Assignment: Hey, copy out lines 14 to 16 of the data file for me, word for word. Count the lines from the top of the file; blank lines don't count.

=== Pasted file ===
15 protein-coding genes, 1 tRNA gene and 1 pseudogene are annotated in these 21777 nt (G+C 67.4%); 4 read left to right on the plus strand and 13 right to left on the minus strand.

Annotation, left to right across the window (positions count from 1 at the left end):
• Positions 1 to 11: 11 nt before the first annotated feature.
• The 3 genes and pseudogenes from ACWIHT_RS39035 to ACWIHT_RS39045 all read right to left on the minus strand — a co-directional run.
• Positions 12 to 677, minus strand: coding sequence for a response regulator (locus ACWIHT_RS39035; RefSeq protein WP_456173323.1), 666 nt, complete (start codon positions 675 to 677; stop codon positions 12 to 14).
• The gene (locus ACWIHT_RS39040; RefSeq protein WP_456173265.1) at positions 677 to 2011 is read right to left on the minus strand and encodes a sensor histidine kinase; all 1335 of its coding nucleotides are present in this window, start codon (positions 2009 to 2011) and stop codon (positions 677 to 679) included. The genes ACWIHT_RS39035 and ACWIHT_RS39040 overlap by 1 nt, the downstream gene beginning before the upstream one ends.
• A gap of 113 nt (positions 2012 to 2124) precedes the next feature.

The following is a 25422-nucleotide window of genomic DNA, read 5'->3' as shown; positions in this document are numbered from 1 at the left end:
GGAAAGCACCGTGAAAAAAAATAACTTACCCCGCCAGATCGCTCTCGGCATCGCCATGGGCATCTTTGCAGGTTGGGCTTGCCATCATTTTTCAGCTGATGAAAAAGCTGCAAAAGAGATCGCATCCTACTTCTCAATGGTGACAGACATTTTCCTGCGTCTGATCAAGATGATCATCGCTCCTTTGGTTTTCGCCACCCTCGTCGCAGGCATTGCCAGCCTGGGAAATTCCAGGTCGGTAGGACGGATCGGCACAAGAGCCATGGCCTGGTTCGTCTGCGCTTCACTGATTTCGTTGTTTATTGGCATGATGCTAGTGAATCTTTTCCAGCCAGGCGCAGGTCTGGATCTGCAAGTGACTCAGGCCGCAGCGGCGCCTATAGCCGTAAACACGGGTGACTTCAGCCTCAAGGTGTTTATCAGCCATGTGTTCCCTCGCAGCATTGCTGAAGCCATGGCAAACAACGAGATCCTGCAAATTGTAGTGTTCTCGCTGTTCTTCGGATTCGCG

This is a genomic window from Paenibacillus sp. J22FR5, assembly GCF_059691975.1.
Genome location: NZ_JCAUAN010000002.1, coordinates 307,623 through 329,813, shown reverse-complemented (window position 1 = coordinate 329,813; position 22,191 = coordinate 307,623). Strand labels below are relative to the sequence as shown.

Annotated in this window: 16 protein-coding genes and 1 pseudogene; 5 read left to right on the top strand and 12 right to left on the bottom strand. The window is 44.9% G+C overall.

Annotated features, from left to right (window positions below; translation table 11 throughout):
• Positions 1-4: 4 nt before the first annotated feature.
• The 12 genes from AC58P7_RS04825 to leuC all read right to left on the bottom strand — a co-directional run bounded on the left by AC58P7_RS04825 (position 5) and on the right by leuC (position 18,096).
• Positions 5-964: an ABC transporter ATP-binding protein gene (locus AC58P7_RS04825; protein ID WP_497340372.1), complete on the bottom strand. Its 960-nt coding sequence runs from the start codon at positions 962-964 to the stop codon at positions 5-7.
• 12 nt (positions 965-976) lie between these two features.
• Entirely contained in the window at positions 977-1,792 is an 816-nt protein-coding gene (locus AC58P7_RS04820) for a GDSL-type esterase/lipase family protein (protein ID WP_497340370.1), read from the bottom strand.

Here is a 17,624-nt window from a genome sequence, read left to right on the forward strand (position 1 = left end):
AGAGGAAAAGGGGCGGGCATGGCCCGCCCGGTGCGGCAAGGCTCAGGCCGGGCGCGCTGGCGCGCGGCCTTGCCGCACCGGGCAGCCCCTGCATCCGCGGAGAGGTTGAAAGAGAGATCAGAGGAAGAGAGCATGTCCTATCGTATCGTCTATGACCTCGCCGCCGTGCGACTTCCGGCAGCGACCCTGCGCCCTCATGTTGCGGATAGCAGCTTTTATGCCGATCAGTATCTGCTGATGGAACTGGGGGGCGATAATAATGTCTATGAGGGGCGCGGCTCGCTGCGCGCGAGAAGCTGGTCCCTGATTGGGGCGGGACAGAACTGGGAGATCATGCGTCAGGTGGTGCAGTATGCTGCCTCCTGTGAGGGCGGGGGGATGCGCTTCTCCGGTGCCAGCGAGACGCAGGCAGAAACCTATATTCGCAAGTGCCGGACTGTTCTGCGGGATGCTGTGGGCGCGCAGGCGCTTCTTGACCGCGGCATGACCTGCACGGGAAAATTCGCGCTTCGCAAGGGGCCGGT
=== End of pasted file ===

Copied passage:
• Positions 1-4: 4 nt before the first annotated feature.
• The 12 genes from AC58P7_RS04825 to leuC all read right to left on the bottom strand — a co-directional run bounded on the left by AC58P7_RS04825 (position 5) and on the right by leuC (position 18,096).
• Positions 5-964: an ABC transporter ATP-binding protein gene (locus AC58P7_RS04825; protein ID WP_497340372.1), complete on the bottom strand. Its 960-nt coding sequence runs from the start codon at positions 962-964 to the stop codon at positions 5-7.